Sunday, DNAINDIA.COM, June 25, 2006
A year ago, this paper reported the mysterious leak of crucial war plans from the Indian navy's operational headquarters in Delhi. Last week, investigations into this leak, which the navy initially tried to play down, came to a head when the premises of as many as 14 people, including serving officers, bureaucrats and an arms agent were raided. Already, the scope of the investigations has included the alleged involvement of arms merchants pushing the Scorpene submarine deal. It is evident that this case is far bigger than originally thought.
But what stands out is the fact that this was not an ordinary or garden variety espionage case. At least prima facie, it does not appear that the secrets were not passing to the enemy or another state player. This was clearly a case of leaking information to arms merchants and middle-men, those shadowy people who have figured in many a scandal in the past and who clearly continue to lurk around. After the Bofors and the HDW submarine affairs, successive governments have tried to control the role and influence of arms dealers in decision making, but do not seem to have succeeded.
Two issues need to be looked at. One, the use of technology. Much of the information was carried out in powerful pen drives, which have immense storage capabilities and are difficult to detect. Clearly, spies have gone hi-tech and the defence forces will have to now gear up to improve their cyber forensics. The other notable thing is the alleged involvement of a relative of the Naval chief, who appears to have the run of the place and was well connected. This does not directly implicate the chief in any way, but the conflict of interest angle is bound to be looked into.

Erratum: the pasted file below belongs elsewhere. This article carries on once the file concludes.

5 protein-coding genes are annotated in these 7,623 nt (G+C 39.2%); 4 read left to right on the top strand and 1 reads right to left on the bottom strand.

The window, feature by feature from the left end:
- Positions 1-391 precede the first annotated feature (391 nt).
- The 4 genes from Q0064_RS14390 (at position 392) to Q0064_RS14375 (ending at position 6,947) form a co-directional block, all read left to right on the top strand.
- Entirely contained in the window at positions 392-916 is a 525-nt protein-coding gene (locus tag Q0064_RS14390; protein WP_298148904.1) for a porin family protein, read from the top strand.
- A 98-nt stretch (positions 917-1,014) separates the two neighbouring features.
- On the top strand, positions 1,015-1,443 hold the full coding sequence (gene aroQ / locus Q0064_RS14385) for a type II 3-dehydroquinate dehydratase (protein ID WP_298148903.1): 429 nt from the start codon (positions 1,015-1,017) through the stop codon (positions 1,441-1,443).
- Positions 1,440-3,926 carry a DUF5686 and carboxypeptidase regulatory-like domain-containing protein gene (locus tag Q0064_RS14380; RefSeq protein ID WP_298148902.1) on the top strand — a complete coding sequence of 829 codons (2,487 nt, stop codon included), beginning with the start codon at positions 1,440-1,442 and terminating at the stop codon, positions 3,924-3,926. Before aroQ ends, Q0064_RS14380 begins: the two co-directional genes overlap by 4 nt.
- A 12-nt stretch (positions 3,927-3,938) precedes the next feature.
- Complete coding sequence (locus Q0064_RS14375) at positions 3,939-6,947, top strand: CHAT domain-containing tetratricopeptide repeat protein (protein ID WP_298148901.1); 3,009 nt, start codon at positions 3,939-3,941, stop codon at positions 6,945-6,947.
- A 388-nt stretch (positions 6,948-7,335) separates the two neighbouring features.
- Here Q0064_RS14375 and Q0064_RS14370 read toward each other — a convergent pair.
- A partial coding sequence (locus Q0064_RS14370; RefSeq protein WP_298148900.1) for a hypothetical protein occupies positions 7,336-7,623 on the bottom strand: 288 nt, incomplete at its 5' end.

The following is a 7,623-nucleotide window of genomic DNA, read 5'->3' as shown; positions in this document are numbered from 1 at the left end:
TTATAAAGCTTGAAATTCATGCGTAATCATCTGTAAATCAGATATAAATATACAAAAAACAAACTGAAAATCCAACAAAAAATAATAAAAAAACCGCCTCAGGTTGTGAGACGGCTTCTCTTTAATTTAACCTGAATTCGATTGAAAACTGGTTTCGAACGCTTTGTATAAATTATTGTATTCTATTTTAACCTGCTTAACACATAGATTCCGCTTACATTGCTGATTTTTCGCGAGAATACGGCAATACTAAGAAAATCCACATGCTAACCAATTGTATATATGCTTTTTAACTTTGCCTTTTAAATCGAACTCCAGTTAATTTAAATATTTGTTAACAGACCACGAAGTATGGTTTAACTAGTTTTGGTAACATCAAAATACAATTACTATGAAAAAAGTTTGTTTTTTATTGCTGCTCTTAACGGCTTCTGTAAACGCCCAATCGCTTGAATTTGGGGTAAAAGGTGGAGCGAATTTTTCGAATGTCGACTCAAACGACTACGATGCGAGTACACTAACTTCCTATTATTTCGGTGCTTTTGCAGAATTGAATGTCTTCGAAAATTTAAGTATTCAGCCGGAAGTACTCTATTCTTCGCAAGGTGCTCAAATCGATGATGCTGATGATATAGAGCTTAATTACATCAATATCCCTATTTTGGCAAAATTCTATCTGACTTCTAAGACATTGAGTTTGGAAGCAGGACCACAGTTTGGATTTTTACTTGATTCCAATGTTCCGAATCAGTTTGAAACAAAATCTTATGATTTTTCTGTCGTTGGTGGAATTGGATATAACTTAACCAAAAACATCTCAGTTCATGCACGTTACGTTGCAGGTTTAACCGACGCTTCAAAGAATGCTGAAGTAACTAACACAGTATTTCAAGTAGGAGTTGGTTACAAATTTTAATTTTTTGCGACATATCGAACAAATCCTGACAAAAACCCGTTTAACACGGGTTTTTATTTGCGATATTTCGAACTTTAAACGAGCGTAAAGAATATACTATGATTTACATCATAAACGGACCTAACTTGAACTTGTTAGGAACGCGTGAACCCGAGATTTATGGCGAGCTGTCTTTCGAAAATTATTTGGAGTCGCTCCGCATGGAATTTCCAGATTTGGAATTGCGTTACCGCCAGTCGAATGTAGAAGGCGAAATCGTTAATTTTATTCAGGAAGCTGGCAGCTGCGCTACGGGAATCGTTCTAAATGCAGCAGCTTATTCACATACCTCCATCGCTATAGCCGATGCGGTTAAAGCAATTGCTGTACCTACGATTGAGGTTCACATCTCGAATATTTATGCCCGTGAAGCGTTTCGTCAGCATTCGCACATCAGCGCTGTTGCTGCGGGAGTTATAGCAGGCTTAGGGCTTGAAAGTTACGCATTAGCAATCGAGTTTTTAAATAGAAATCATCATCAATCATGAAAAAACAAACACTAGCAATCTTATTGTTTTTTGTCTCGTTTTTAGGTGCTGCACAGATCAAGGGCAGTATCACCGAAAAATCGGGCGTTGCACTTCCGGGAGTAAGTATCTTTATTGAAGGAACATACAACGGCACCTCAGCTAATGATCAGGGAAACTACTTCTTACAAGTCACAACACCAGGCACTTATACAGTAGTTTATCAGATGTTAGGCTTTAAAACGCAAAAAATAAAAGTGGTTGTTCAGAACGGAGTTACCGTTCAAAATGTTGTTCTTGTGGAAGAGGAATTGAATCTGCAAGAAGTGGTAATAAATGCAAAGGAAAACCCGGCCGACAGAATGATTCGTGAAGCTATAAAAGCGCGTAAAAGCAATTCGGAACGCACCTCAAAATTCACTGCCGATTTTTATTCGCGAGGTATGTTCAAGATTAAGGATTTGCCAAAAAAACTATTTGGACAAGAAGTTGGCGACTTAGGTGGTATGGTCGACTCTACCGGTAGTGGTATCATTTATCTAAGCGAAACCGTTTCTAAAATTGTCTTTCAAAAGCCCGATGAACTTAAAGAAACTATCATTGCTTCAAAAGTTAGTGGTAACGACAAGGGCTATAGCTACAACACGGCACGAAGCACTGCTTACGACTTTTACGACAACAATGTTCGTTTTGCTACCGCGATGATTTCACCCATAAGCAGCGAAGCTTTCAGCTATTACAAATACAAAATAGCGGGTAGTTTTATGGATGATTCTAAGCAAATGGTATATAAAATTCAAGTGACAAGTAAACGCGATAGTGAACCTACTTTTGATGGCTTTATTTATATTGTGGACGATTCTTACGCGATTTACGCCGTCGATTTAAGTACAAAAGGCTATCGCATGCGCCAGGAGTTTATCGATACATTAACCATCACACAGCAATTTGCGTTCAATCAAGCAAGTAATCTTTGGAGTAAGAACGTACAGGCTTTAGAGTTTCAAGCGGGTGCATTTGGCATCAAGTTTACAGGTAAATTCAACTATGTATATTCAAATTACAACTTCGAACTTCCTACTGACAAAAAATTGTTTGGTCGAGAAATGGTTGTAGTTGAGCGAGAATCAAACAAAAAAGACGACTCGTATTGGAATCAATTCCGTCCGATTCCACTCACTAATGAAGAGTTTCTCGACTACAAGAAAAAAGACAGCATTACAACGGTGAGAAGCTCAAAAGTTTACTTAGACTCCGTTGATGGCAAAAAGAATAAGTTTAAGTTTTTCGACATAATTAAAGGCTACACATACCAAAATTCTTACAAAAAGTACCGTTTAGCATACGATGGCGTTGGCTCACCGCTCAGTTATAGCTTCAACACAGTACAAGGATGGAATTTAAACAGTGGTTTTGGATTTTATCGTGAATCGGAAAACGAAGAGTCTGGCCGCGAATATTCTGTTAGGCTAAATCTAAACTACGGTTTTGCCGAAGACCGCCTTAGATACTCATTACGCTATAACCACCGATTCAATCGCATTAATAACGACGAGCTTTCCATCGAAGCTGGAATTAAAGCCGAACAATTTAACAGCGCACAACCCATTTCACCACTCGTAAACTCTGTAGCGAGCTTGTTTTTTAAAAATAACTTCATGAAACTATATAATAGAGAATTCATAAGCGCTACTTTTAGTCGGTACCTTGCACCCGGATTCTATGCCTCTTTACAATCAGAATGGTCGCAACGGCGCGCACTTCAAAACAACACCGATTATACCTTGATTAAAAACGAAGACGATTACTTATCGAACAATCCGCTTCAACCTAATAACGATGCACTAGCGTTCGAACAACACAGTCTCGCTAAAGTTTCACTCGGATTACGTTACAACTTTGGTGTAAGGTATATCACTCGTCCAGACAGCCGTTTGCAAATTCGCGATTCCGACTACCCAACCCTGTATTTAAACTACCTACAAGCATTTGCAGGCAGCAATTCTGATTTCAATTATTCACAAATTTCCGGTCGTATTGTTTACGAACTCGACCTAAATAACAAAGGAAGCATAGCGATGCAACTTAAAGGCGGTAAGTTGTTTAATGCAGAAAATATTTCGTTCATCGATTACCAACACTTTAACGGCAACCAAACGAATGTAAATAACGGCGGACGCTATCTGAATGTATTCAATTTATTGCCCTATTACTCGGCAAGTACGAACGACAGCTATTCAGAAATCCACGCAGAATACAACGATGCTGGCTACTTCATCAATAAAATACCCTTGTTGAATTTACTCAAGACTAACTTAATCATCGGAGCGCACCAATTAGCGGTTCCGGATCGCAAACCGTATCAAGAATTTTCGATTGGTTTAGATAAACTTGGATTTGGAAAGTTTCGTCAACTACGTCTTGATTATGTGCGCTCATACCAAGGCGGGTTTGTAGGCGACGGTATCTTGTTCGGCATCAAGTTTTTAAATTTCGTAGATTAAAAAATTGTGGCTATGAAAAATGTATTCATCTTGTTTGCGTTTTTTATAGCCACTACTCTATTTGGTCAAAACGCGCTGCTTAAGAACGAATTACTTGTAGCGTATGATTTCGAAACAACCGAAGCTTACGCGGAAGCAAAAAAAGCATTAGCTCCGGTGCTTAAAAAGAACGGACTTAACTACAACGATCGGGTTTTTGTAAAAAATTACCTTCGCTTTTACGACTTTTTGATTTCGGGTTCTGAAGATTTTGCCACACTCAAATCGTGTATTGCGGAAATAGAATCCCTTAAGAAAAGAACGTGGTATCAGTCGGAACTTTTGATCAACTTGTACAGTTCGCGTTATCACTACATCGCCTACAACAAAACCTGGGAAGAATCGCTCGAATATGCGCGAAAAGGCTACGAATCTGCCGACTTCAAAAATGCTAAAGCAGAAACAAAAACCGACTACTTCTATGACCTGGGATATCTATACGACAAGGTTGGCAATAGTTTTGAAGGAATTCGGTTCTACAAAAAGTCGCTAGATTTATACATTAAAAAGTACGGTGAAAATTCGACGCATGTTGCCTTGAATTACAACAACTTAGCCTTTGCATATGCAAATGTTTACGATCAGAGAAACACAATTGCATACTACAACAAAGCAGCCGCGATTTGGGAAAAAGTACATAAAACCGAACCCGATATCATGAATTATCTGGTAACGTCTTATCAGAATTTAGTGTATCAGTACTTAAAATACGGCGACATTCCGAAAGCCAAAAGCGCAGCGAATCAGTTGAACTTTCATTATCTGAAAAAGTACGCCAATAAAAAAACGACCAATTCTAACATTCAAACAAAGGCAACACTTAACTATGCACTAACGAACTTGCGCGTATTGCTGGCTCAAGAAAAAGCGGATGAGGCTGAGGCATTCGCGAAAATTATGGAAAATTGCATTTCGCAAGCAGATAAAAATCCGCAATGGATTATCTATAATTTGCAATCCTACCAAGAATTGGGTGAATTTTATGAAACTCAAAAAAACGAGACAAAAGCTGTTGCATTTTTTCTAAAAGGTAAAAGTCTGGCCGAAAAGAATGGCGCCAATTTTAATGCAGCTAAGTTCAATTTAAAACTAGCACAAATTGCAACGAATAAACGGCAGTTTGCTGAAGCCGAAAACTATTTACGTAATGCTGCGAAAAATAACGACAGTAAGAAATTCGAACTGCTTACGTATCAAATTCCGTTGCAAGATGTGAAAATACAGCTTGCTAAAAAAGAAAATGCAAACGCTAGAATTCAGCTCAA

Given that India plans to buy arms worth billions of dollars over the next decade, the presence of agents in the deals is bound to create competition and therefore opportunities for corruption. The latest controversy renews the urgency of having greater transparency in arms deals in India.
But at the same time, the armed forces—and the entire defence establishment—need to seriously start looking at the rot within and beef up procedures to control access to information. The network of operators in this incident appears to be wide and influential and they apparently operated with ease. That is what should really serve as a wake up call.